Father Robert Barcelos: Saint John of the Cross & Advent 7

guadalupeDecember 12, Feast of Our Lady of Guadalupe
a day of prayer and solidarity for families of immigrants

A note from the United States Conference of Bishops: WASHINGTON—A Day of Prayer with a focus on the plight of refugees and migrants will take place across the United States on December 12, 2016, the Feast of Our Lady of Guadalupe. It will be a time to place before a merciful God the hopes, fears, and needs of all those families who have come to the U.S. seeking a better life.

“As Christmas approaches and especially on this feast of Our Lady, we are reminded of how our savior Jesus Christ was not born in the comfort of his own home, but rather in an unfamiliar manger,” said Cardinal Daniel DiNardo, archbishop of Galveston-Houston and president of the United States Conference of Catholic Bishops (USCCB). “To all those families separated and far from home in uncertain times, we join with you in a prayer for comfort and joy this Advent season,” Cardinal DiNardo added.

Prayer services and special Masses will be held in many dioceses across the country as the Catholic Church continues to accompany migrants and refugees seeking an opportunity to provide for their families. If you are unable to attend or there is not one near you, Catholics are invited to offer prayers wherever they may be. (More information can be found on the link above)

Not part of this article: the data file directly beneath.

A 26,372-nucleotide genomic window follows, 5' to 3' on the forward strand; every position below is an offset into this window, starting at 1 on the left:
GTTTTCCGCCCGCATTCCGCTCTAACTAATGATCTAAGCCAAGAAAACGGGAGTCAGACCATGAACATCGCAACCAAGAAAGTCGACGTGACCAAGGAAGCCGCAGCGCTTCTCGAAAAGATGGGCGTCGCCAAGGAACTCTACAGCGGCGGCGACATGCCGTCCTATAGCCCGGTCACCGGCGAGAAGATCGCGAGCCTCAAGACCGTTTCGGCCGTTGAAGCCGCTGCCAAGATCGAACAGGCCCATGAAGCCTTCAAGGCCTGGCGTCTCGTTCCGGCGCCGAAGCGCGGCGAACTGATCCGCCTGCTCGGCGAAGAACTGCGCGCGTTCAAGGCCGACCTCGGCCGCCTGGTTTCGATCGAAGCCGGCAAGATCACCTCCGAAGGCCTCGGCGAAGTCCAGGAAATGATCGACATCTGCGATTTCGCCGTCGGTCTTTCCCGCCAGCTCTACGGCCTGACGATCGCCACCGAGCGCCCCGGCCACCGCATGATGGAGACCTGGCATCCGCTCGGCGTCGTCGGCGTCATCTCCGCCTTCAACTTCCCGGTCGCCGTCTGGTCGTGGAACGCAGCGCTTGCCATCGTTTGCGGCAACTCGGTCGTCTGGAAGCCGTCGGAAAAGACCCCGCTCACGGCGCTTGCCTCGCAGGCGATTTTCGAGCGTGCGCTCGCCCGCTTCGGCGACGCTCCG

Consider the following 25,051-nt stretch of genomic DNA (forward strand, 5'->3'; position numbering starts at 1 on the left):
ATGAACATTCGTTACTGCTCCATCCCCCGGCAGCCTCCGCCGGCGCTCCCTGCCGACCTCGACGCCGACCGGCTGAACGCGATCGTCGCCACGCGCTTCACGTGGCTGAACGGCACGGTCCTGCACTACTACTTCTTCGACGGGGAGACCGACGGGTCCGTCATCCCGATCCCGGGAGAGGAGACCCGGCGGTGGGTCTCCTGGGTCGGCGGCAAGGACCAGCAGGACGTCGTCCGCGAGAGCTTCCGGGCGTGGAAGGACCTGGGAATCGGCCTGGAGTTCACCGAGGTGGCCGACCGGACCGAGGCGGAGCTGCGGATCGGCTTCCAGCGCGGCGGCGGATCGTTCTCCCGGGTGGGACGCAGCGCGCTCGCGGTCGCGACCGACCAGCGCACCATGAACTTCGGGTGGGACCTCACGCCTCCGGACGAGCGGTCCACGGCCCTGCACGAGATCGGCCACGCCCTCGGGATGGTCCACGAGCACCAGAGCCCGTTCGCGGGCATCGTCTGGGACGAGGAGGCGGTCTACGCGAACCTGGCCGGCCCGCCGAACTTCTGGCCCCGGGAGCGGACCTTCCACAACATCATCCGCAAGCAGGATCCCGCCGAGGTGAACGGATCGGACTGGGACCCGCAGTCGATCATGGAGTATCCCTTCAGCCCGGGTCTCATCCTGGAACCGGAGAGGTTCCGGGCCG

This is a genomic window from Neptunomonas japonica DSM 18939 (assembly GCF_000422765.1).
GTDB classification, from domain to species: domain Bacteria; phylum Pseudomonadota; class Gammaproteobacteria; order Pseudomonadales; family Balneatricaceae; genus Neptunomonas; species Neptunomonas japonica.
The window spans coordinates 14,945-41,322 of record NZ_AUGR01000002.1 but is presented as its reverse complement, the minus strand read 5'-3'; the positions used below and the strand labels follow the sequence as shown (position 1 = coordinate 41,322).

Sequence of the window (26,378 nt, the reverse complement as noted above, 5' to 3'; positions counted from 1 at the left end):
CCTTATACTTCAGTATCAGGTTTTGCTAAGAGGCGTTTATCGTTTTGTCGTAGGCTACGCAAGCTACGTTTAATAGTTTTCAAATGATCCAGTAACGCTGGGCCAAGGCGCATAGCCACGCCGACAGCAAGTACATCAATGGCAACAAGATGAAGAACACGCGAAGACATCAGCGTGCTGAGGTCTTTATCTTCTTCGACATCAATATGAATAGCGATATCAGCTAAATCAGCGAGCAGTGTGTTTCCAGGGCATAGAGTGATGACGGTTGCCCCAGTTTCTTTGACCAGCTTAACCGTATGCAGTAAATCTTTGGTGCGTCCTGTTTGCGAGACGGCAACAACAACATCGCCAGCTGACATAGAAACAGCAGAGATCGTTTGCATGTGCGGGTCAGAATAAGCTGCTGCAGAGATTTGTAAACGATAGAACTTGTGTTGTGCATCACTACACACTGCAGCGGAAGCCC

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Saint John of the Cross wants us to live life abundantly; clearly, everything he teaches is about living abundantly. But in order for us to be able to do that, our desires need to be disciplined. The spiritual journey is about cultivating the delicacy of love. That term, the delicacy of love is the overarching template; that is the perspective, the lens through which we are to understand the nada.

The delicacy of love is disciplined by the education of the desire. The expression, the education of desire, comes from the author, Livio Melina, who writes about Thomistic theology. Desire is educated by a proper awareness and understanding of what is most valuable. What makes life most worth living? We have to have the goal ever in mind. The awareness and understanding of what is most valuable is your vision. We have to have the right vision, the ability to see reality, the vision to see what is most true, good, and beautiful.

This ability to see must precede our capacity to be. I have to see it before I can become it. This applies on a natural level to anyone who is seeking excellence, whether it’s sports, politics, science, or spirituality. This principle applies in all of the arts. You have to have your vision before you can pursue the goal, to become your true selves as intended by God.

That vision leads to a mission, and our mission sets us in motion. We become the person we are created, predestined and graced to be by our choices. Our choices make the difference in our character, and our character is what prepares the way for our destiny.